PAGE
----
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The Antarctic Ozone Hole: Initial Results from Aura / OMI Compared with TOMSA series of TOMS instruments (on November 7 , Meteor 3, and Earth Probe) has been monitoring the annual development of the Antarctic ozone hole since the 1980s. The ozone mapping instrument on Aura, OMI, is expected to take over this record of observation from the aging Earth Probe TOMS instrument. The area of the ozone hole can be taken as a sensitive indicator of the magnitude of ozone destruction each year. The timing of initial formation of the ozone hole and its duration are sensitive to the atmospheric dynamics of the southern polar regions. The entire TOMS data record (1978 - 2004) has recently been reprocessed with the new version 8 algorithm, which includes a revised calibration. The effect has been to slightly increase ozone hole area over earlier estimates, but only by 23%. OMI (ozone monitoring instrument) on Aura is a hyperspectral imaging instrument that operates in a pushbroom mode to measure solar backscattered radiation in the ultraviolet and visible. OMI has higher spatial resolution than TOMS - 14 x 24 km versus 38 km x 38 km from TOMS. OMI has now begin mapping total column ozone on a global basis in a measurement similar to TOMS. The ozone hole measurements for 2003 are compared with those from Earth Probe TOMS.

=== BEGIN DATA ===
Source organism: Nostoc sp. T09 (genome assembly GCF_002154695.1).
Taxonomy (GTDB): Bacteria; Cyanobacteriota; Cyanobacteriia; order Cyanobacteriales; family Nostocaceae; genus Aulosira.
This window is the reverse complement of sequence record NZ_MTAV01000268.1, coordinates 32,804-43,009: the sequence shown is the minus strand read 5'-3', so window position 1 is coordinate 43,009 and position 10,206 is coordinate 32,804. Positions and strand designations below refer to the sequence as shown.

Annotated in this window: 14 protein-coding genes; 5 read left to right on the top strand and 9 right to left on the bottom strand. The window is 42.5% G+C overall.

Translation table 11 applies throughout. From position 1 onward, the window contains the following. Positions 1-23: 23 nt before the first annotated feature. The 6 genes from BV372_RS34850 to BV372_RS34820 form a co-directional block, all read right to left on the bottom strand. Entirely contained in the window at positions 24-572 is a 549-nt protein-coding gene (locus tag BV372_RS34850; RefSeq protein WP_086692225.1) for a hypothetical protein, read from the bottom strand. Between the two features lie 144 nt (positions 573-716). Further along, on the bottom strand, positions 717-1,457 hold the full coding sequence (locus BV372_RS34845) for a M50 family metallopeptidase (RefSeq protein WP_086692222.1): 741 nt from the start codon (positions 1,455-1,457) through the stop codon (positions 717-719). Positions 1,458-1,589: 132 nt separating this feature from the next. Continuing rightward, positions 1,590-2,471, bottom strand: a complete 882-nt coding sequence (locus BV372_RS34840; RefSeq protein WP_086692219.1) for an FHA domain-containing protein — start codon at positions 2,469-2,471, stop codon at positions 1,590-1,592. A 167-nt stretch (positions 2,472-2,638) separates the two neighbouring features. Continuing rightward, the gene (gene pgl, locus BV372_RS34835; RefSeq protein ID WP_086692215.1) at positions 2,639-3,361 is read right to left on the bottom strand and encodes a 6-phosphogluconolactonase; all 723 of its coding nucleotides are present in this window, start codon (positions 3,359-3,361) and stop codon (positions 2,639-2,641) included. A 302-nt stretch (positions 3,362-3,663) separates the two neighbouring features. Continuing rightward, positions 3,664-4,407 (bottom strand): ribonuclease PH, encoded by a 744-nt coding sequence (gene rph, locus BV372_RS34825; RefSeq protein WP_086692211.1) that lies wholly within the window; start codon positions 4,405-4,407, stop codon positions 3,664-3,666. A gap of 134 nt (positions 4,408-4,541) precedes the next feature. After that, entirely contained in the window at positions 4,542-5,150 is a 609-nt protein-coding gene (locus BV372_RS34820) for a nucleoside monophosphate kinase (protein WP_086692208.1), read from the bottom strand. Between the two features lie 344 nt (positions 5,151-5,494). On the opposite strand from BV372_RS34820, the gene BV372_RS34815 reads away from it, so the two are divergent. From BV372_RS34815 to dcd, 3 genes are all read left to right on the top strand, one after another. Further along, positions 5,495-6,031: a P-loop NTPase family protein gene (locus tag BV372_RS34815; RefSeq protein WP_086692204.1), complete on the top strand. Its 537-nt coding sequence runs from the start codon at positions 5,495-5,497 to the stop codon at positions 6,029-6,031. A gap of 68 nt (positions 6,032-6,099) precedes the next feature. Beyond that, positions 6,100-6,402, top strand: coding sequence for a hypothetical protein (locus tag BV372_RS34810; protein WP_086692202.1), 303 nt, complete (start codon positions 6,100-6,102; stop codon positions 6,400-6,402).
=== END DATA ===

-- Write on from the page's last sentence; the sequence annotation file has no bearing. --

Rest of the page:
Document ID
20040161477
Document Type
Conference Paper
Authors
McPeters, R. (NASA Goddard Space Flight Center Greenbelt, MD, United States)
Bhartia, P. K. (NASA Goddard Space Flight Center Greenbelt, MD, United States)
Newman, P. (NASA Goddard Space Flight Center Greenbelt, MD, United States)
Date Acquired
August 22, 2013
Publication Date
January 1, 2004
Subject Category
Environment Pollution
Meeting Information
2004 Fall AGU Meeting(San Francisco, CA)
Distribution Limits
Public
Copyright
Work of the US Gov. Public Use Permitted.